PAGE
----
IMAGE: Wyoming Power Plant
Michael Smith  /  Getty Images file
Wyoming had hoped that coal-fired power plants like this one would sell electricity to California, but that state has decided to only buy what's known as clean coal power.
updated 11/23/2005 2:01:36 PM ET 2005-11-23T19:01:36

California energy regulators have approved new standards that embrace what’s known as clean coal and preclude importing electricity from conventional coal-burning power plants —

The California Energy Commission on Monday approved the Integrated Energy Policy Report, which includes new standards on greenhouse gas emissions beyond the reach of traditional, coal-fired power plants.

Wyoming energy officials say California's decision is a major setback to plans to build new coal plants to supply California via a planned transmission line. The decision also could affect the future value of Wyoming's coal reserves.

"The policy could preclude (using) coal-fired generation from Wyoming, in a timely way, to meet the power supply needs of California," said Steve Waddington, executive director of the Wyoming Infrastructure Authority.

Wyoming might sue
California's new policy restricts future purchases of out-of-state, coal-based power to only those facilities that can prevent pollution from entering the air. Any new coal plant that wishes to sell electricity there must be as clean as the best natural-gas fired plant.

The Wyoming authority may consider a legal challenge to the California rule based on interstate commerce law, officials said.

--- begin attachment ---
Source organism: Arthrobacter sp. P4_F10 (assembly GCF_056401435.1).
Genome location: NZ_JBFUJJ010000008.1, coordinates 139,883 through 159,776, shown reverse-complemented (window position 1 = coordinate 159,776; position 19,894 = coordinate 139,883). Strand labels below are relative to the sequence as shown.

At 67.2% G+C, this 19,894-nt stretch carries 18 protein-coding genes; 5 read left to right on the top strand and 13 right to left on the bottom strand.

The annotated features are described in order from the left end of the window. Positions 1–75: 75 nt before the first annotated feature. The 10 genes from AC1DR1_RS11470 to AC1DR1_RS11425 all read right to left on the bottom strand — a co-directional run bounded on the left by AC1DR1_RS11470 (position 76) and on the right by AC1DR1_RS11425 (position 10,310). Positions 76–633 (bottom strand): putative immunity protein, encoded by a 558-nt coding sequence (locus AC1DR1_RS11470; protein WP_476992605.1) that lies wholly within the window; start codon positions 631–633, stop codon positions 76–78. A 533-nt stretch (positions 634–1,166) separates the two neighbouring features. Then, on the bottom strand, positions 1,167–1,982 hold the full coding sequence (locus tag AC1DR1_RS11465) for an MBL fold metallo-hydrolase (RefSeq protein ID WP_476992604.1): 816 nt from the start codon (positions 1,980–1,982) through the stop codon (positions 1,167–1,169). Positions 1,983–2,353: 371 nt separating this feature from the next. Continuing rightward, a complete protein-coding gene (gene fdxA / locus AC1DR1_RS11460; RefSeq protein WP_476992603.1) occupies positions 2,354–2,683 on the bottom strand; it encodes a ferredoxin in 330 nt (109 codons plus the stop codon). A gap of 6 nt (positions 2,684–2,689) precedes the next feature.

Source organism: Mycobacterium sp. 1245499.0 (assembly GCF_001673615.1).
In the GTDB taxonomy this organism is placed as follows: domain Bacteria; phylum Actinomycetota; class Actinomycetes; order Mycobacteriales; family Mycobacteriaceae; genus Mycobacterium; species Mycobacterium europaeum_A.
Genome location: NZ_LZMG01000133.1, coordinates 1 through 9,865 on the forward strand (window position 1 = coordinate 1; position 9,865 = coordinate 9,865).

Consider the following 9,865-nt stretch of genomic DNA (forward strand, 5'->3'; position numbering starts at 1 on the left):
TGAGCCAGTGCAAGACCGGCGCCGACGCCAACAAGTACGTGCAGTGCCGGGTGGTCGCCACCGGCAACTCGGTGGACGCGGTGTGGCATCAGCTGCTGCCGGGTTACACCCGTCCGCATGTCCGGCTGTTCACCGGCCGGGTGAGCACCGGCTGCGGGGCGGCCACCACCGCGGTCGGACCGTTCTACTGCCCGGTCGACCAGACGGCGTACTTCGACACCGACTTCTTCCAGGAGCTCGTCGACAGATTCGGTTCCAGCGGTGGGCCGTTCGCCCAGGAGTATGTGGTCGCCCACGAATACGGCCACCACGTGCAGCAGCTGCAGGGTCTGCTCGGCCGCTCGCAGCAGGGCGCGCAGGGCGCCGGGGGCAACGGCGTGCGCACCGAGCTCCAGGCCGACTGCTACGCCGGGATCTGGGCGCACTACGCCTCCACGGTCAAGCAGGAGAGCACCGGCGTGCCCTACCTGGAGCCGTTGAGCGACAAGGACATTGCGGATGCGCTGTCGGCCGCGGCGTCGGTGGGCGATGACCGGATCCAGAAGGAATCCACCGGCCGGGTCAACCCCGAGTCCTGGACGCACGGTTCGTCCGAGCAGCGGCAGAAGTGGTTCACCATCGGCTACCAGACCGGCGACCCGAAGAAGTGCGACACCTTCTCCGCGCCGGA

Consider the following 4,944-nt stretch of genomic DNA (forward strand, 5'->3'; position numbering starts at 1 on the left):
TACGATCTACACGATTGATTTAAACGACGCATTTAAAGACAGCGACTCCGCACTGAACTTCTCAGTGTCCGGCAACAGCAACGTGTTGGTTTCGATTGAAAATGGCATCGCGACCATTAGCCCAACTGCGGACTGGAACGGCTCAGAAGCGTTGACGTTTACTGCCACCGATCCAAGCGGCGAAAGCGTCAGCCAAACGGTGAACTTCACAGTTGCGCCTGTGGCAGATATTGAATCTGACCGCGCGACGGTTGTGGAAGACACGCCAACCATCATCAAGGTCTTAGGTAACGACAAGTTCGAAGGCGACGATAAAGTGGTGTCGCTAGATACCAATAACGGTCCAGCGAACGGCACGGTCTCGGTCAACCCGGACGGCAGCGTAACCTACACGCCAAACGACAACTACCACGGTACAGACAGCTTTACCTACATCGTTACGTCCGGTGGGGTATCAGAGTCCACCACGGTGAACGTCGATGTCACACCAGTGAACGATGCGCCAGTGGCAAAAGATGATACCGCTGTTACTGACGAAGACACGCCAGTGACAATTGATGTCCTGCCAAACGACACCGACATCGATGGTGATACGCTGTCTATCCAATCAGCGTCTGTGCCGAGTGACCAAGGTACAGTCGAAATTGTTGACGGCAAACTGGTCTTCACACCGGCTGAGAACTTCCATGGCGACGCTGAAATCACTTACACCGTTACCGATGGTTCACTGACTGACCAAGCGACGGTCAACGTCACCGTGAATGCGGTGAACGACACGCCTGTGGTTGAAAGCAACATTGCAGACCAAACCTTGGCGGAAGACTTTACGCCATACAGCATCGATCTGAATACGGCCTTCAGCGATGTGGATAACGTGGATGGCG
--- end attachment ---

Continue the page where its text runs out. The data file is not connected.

Wyoming officials have said coal-fired power plants would be the most affordable and most attainable option to secure investment in the proposed Wyoming-to-California Frontier transmission line. Once that investment is made, they say the line could carry power from wind, solar and other renewable resources that California wants.

Activists happy
A spokesman for the Wyoming Conservation Voters Education Fund said the California decision might finally force investors to support zero-emission coal technology.

"The writing is on the wall," said Jason Marsden, executive director of Wyoming Conservation Voters. "Investors should think twice before investing their money on new coal-combustion power plants that can't capture global warming pollutants, since California, the biggest potential electricity customer, is no longer interested in buying dirty, coal-fired power."

Waddington said the California policy could have a silver lining for Wyoming. He said California officials may ultimately conclude that they need to invest funds to work with Wyoming to develop clean-coal technologies.

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